Nov 292021


(Here’s DGR‘s review of the new album by deathgrind superstars Lock Up, just released by Listenable Records.)

While everyone else was enjoying their holiday here in the States and those of us who worked retail dreaded the following day, your reviewer here was waiting patiently for that dreaded following day as well. Not because there was some innate urge to go trample someone in the charge to catch not only a potentially deadly disease but also a deal on a TV, but because that Friday also delivered to us an absolute bludgeoning of new releases to listen to. What this also provided was a fantastic case of genre-whiplash as Voices, In Mourning, and today’s subject Lock Up would also release their newest additions to their collective works.

The Dregs Of Hades is Lock Up‘s fifth full-length release in a pretty long career, but one that has seen newer releases becoming far more frequent than the gaps left between their second and third albums. It also has some new additions to the group. Notably, Nick Barker and his fantastic neverending drum fills have bowed out and Misery Index/Pig Destroyer drum-kit annihilator Adam Jarvis is in. Also, one of the changes that equally grabbed press was the return of Tomas Lindberg back into the fold on vocals – tag-teaming alongside Brutal Truth’s Kevin Sharp for an interesting hardcore punk tinge of gang shouts and dual-pronged vocal attacks to the group’s constantly hair-on-fire style of grind music.



However, if there was any concern that the band might shift massively in style – which, given that the first taste of their current form was in the band’s unexpected “Inside Cthulhu’s Eye” single that came with the 2021 vinyl reissue of 2005’s Play Fast Or Die – Live in Japan release, shouldn’t really have been one – those can be checked at the door, because Lock Up instead play to all of their strengths and even return to some of the more maniacally driven chainsaw death metal that was worming its way around the edges of Necropolis Transparent all the way back in 2011. No wonder they’ve returned to the red-all-over cover art style again.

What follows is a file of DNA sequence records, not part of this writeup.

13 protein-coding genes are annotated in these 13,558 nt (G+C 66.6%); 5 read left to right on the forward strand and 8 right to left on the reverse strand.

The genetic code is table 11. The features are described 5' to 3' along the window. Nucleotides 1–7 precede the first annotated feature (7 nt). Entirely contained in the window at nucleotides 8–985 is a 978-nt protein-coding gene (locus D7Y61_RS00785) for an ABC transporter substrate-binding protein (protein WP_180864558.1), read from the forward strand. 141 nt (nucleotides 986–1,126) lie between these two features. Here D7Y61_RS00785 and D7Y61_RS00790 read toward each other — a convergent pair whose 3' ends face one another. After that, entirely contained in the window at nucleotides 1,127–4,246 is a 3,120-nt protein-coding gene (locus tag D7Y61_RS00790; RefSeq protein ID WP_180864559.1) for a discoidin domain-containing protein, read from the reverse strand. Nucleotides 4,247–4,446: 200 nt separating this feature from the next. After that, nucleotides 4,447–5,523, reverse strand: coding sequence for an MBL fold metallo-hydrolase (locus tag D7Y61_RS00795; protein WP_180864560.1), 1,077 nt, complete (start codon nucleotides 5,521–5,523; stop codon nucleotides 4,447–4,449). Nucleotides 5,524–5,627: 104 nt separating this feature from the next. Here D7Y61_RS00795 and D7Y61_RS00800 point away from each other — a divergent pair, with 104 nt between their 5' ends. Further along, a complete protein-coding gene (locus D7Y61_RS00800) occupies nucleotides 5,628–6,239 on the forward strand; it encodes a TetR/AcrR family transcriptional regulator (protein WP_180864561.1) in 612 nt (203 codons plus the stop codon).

The Dregs of Hades is one of those albums that combines many of the elements of the discs prior to it. Like a diamond branching story path with Necropolis Transparent being on one end and Demonization being on the other, The Dregs Of Heades drags them together into a monstrosity all its own making, and one apparently worthy enough that the band felt justified in throwing a minute and a half scene-setting instrumental right up front to lead off the events before Kool-Aid manning themselves onto the scene with the disc’s first song “Hell Will Plague The Ruins”.

Immediately you get every member of the band all-at-once within that song including both of the aforementioned vocalists trading off lines and the whole thing devolving into musical mayhem. “Hell Will Plague The Ruins” is the blueprint song for this release and it is one that the band then repeat throughout The Dregs Of Hades. They keep songs right around the two-to-three minute mark and if they dare commit the sin of going past that then they really go for it, as album closer “Crucifixion Of Distorted Existence” clocks in at a weighty six minutes, though that is one where the entire thing isn’t being written as some sort of grindcore epic.